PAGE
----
Tokyo in half a day
TOKYO, Japan – Towering skyscrapers, beautiful temples, busy streets, delectable food, and expensive shopping. This was how I imagined Tokyo – and I was right in every way.
I had a short trip to Japan’s capital city last November to participate in the 2013 Developing Asia Journalism Awards and Forum organized by the Asian Development Bank Institute. Due to the jampacked schedule of the conference, I only had half a day to go around one of the world’s most visited cities.
Luckily for me, I had Japanese friends who toured me around the city. So even with the short time I had, I was able to do a lot, and the few places I visited showed me a lot about Japanese culture, history, and tradition.
Temples and towers
My friends took me first to the Senso-ji Temple, arguably the most famous and most visited Buddhist temple in Tokyo. Foreigners, pilgrims, and locals come here to get blessed and pray for guidance.
The temple is beautiful and well-preserved despite the daily volume of visitors. The design follows traditional Japanese architecture and religion.
Beside the temple is the Asakusa Shinto shrine. It has a beautiful garden with little homes that Shintoists believe houses the spirits of their ancestors. Since I visited in November, the garden was in full autumn beauty. The ambience was perfect for reflecting and meditating.
Outside the temple is the place to shop for authentic Japanese souvenirs. Before reaching the temple’s gate, you’ll pass by a stretch of shops that sell every Japanese souvenir possible, from lanterns to fake katanas to fans.
Tokyo has two skyscrapers that are worth visiting: the Tokyo Tower and the Tokyo Skytree. Due to the time constraint, I was only able to visit the former.
Used primarily for communication and tourism purposes, the Tokyo Tower is Japan’s version of Paris’ Eiffel and Kuala Lumpur’s Menara KL. Standing at more than 1,000 feet, it is also the second tallest structure in Japan (Tokyo Skytree stands 2,080 feet high).
I suggest visiting the tower at night, as my friends and I did, in order to see the tower with all its lights. The FootTown building in the tower’s base is also a good place to have a snack and shop for souvenirs.
Sumida River cruise
This is a must-try for tourists visiting Tokyo, as the Sumida river cruise takes you across the city in less than an hour.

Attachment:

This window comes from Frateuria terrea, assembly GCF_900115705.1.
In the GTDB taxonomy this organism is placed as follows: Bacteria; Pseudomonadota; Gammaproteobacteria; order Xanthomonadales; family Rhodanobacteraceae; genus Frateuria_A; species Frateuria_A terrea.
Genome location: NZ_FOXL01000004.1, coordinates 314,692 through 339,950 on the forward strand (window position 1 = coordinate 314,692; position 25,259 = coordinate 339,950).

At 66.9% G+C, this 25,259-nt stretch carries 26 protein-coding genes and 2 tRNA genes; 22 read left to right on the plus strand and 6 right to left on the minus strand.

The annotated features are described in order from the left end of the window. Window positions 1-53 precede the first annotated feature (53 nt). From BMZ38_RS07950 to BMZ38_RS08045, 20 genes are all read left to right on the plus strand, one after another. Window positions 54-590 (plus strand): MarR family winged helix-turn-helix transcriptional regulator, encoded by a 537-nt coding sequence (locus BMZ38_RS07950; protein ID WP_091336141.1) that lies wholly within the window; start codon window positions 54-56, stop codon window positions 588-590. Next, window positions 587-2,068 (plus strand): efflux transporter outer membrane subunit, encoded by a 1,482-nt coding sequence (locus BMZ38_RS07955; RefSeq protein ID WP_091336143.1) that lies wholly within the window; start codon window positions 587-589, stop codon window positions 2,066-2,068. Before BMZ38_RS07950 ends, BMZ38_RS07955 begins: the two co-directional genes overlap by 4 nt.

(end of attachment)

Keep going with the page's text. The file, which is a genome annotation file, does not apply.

Since there was a station located a few blocks away from the Senso-ji Temple, my friends and I rode the cruise to reach the Tokyo Tower. It was a good ride for sightseeing and relaxing. The water buses also have restaurants inside so passengers can drink hot tea or coffee while moving along the Sumida river.
We got off the cruise at the famous Hama-rikyu Gardens, which was located at the mouth of the Sumida river.
Hama-rikyu is a public park in the center of the city, near the Tokyo Tower. It’s a perfect place to exercise or reflect in at anytime of the day. Visitors can also drink tea or other refreshments in the restaurant in the middle of the park.
When we visited, the park was a coloful sight, thanks to autumn. The leaves looked as if they were burning in the sun’s rays.
The river cruise costs around JPY200 and the entrance to the park roughly JPY100.
Shopping and beer
A visit to one of the world’s tourist hotspots won’t be complete without shopping and a bit of drinking. So I made sure I had time for both.
On my last night in the city, I visited Shibuya, Tokyo’s shopping district and a famous nightlife area for young people. You can find several fashion department stores and almost every brand here. Shibuya 109 is a major shopping mall where you can buy Japanese-style clothes.
For those looking for cheap buys, go to the Don Quijote shop in Shibuya. This store chain has everything from clothing to furnitures to groceries. Every product is sold at a discounted price and the store is open until late night (some are even open 24 hours).
Want to have some beer to cap the day? Check out one of the many bars in the district! My friends took me to this restaurant where we ate shabu-shabu and had unlimited alcohol for only JPY2,500 per person. You can choose from draft beer, imported alcohol, and the traditional sake.
On one of the nights of the conference, I visited Ginza with the other participants. For those who like high-end brands and have the budget, Ginza is the place for you – the district is considered as one of the most expensive shopping districts in the world. There are also many coffee shops and bars where you can warm yourselves during cold weather.
Tokyo has one of the world’s most complicated train systems. Compared to those of Taipei, Bangkok, and Seoul, the subway system in Tokyo is not as tourist-friendly as most of the signs are in Nihongo. The friendliness of the Japanese, however, makes up for this so there’s no need to worry. It’s easy to ask around for directions to anyone passing by.
Short trips normally range from JPY100 to JPY300, while trips involving many train transfers could go as high as JPY600 (JPY 100 = US$1).
There is also a train line going to and from the Narita International Airport from Tokyo Central Station and it costs around JPY1,300. This is the cheapest way to get to the airport aside from the bus. Our group of Filipino journalists had to take a cab going to our hotel when we arrived since our flight got delayed. We had to pay the cab JPY22,000 from Narita to Chiyoda-ku.
Cab drivers are friendly and professional. They don’t ask for more than what’s on the meter and will insist on giving your change.
There are so many places to explore in Tokyo. A week should be the minimum spent there for vacation. The city is beautiful during autumn, but I heard it’s much more beautiful in springtime because of the cherry blossoms.
Lastly, remember to bring a big budget if planning to visit this city. Tokyo, after all, is one of the world’s most expensive cities to live in. – Rappler.com